A few months ago, winning re-election was Chicago Mayor Rahm Emanuel’s biggest problem. Now, his problem seems to be that he won. His prize is a mountain of financial problems, so severe that the ongoing gunfire in the rough parts of town is taking a back seat.
On May 12, Moody’s Investor Service gave Chicago a double-notch downgrade to its credit rating, leaving municipal bonds at “junk” status. According to Ted Dabrowski at the Illinois Policy Institute, public employee pensions are so underfunded, the shortfall will nearly equal six times the annual budget for the city. The pension debt – quadruple what it was a decade ago – works out to $60,000 per Chicago household.
“Chicago, I think by any measure, is already broke,” said Dabrowski. “Eventually, you’ll find a situation where Chicago can’t fund itself.”
The problem did not start on Emanuel’s watch. According to a Sun-Times/Better Government Association investigation, Chicago pension funds have been mismanaged for years. Payments to pension funds have been shorted or skipped for years. In one example, an entire decade of payments was skipped.
However, this is Emanuel’s second term. It’s his debt crisis now and his detractors say he should own it -- and charge he's missed past chances to stop the bleeding. Particularly, they point to his standoff with the Chicago Teachers Union in 2012, when the mayor caved and gave teachers a raise in the face of a billion-dollar budget shortfall.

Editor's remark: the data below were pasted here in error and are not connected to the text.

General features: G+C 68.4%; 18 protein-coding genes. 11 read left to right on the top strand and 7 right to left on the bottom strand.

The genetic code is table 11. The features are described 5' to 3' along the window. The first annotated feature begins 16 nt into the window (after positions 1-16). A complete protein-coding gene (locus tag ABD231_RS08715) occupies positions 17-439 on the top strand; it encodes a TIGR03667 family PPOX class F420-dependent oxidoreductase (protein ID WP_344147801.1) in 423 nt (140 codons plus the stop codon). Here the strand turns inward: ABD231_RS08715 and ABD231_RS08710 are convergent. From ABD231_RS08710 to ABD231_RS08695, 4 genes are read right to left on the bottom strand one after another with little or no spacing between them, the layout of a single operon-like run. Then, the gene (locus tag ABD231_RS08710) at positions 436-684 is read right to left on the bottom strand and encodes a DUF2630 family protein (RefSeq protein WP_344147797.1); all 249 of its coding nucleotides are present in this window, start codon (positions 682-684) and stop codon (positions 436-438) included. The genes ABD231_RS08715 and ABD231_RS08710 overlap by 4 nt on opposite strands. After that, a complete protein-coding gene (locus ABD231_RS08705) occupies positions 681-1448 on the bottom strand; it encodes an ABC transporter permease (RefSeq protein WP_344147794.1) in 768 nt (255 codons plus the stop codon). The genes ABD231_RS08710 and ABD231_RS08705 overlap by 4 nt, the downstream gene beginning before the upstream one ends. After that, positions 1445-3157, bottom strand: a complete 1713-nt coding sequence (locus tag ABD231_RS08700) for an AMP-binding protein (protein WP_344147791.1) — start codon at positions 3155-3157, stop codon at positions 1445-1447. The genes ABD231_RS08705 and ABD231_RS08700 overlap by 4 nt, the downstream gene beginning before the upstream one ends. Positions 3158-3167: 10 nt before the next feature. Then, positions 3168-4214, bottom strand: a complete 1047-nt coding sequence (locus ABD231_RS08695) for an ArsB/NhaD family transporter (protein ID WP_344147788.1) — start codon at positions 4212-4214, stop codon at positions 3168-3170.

“They have not made the pension payments that they knew they were going to have to make down the road and that has made a very bad situation worse,” said Thomas Corfman at Crain’s Chicago Business. “The Emanuel administration, they have acted like they thought this day would never come, that they would not have to pay pensions eventually, it would work out some way.”
Even in his inaugural address, Emanuel breezed over the financial difficulties, with only one line mentioning them. To find another public comment, one needs to go back to May 6, when he spoke to the City Council. “If we do not address our financial challenges today, the consequences will be felt for years to come,” Emanuel said.
At that same meeting, Bruce Rauner, the new Republican governor of Illinois said the state has its own unfunded pension obligation, and Chicago is on its own. “Illinois as a state is in a terrible financial crisis. We don’t have the money to simply bail out the city of Chicago. It’s not an option,” said Rauner.
Bankruptcy is not legal – at the moment. The state Supreme Court said pensions are sacred, so defaulting is not an option. Tax hikes are often floated as an option, but experts say people can just move out of a city to dodge them, the base shrinks and the municipality ends up with less revenue.
Now Emanuel, famous on the national stage largely for his connections and unrelenting ambition, finds himself bogged down with local problems. “Everybody thought of Rahm Emanuel as a future contender for the White House," Dabrowski said, "but it’s going to be very difficult for him to ever think about that if he can’t right Chicago’s Ship.”